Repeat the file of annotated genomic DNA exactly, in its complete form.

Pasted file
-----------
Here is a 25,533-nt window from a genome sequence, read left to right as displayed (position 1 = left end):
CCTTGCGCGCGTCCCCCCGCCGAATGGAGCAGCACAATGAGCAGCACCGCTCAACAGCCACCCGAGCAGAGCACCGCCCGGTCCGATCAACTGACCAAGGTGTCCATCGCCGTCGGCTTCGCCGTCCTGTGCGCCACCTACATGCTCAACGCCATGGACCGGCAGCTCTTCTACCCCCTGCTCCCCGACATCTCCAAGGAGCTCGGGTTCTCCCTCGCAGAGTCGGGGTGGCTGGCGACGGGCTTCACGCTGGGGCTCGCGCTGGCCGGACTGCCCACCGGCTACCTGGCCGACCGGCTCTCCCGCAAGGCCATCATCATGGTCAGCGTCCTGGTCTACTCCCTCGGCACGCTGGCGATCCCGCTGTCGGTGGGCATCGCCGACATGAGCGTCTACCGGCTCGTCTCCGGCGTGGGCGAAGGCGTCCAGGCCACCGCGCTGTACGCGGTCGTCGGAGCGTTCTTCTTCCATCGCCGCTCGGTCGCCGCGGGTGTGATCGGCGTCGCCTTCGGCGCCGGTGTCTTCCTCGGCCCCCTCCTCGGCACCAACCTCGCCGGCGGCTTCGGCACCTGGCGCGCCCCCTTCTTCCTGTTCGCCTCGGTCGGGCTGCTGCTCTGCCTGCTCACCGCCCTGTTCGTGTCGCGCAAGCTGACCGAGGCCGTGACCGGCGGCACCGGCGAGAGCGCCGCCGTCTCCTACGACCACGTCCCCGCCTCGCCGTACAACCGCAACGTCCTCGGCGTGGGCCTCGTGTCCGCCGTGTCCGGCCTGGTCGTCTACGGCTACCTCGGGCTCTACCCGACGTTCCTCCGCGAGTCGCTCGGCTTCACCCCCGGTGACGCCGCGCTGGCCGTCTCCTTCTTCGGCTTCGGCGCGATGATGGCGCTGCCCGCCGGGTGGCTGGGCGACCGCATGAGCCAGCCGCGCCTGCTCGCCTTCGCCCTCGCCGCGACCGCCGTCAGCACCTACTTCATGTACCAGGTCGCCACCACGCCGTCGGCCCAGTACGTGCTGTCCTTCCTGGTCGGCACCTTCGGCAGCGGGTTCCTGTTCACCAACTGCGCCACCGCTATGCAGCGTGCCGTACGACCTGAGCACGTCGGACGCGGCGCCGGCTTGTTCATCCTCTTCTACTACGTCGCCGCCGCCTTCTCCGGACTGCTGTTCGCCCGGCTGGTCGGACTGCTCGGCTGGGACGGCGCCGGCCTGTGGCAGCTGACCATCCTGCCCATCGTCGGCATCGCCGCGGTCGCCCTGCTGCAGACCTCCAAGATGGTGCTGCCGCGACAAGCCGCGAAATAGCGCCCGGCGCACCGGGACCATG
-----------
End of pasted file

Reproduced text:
Here is a 25,533-nt window from a genome sequence, read left to right as displayed (position 1 = left end):
CCTTGCGCGCGTCCCCCCGCCGAATGGAGCAGCACAATGAGCAGCACCGCTCAACAGCCACCCGAGCAGAGCACCGCCCGGTCCGATCAACTGACCAAGGTGTCCATCGCCGTCGGCTTCGCCGTCCTGTGCGCCACCTACATGCTCAACGCCATGGACCGGCAGCTCTTCTACCCCCTGCTCCCCGACATCTCCAAGGAGCTCGGGTTCTCCCTCGCAGAGTCGGGGTGGCTGGCGACGGGCTTCACGCTGGGGCTCGCGCTGGCCGGACTGCCCACCGGCTACCTGGCCGACCGGCTCTCCCGCAAGGCCATCATCATGGTCAGCGTCCTGGTCTACTCCCTCGGCACGCTGGCGATCCCGCTGTCGGTGGGCATCGCCGACATGAGCGTCTACCGGCTCGTCTCCGGCGTGGGCGAAGGCGTCCAGGCCACCGCGCTGTACGCGGTCGTCGGAGCGTTCTTCTTCCATCGCCGCTCGGTCGCCGCGGGTGTGATCGGCGTCGCCTTCGGCGCCGGTGTCTTCCTCGGCCCCCTCCTCGGCACCAACCTCGCCGGCGGCTTCGGCACCTGGCGCGCCCCCTTCTTCCTGTTCGCCTCGGTCGGGCTGCTGCTCTGCCTGCTCACCGCCCTGTTCGTGTCGCGCAAGCTGACCGAGGCCGTGACCGGCGGCACCGGCGAGAGCGCCGCCGTCTCCTACGACCACGTCCCCGCCTCGCCGTACAACCGCAACGTCCTCGGCGTGGGCCTCGTGTCCGCCGTGTCCGGCCTGGTCGTCTACGGCTACCTCGGGCTCTACCCGACGTTCCTCCGCGAGTCGCTCGGCTTCACCCCCGGTGACGCCGCGCTGGCCGTCTCCTTCTTCGGCTTCGGCGCGATGATGGCGCTGCCCGCCGGGTGGCTGGGCGACCGCATGAGCCAGCCGCGCCTGCTCGCCTTCGCCCTCGCCGCGACCGCCGTCAGCACCTACTTCATGTACCAGGTCGCCACCACGCCGTCGGCCCAGTACGTGCTGTCCTTCCTGGTCGGCACCTTCGGCAGCGGGTTCCTGTTCACCAACTGCGCCACCGCTATGCAGCGTGCCGTACGACCTGAGCACGTCGGACGCGGCGCCGGCTTGTTCATCCTCTTCTACTACGTCGCCGCCGCCTTCTCCGGACTGCTGTTCGCCCGGCTGGTCGGACTGCTCGGCTGGGACGGCGCCGGCCTGTGGCAGCTGACCATCCTGCCCATCGTCGGCATCGCCGCGGTCGCCCTGCTGCAGACCTCCAAGATGGTGCTGCCGCGACAAGCCGCGAAATAGCGCCCGGCGCACCGGGACCATG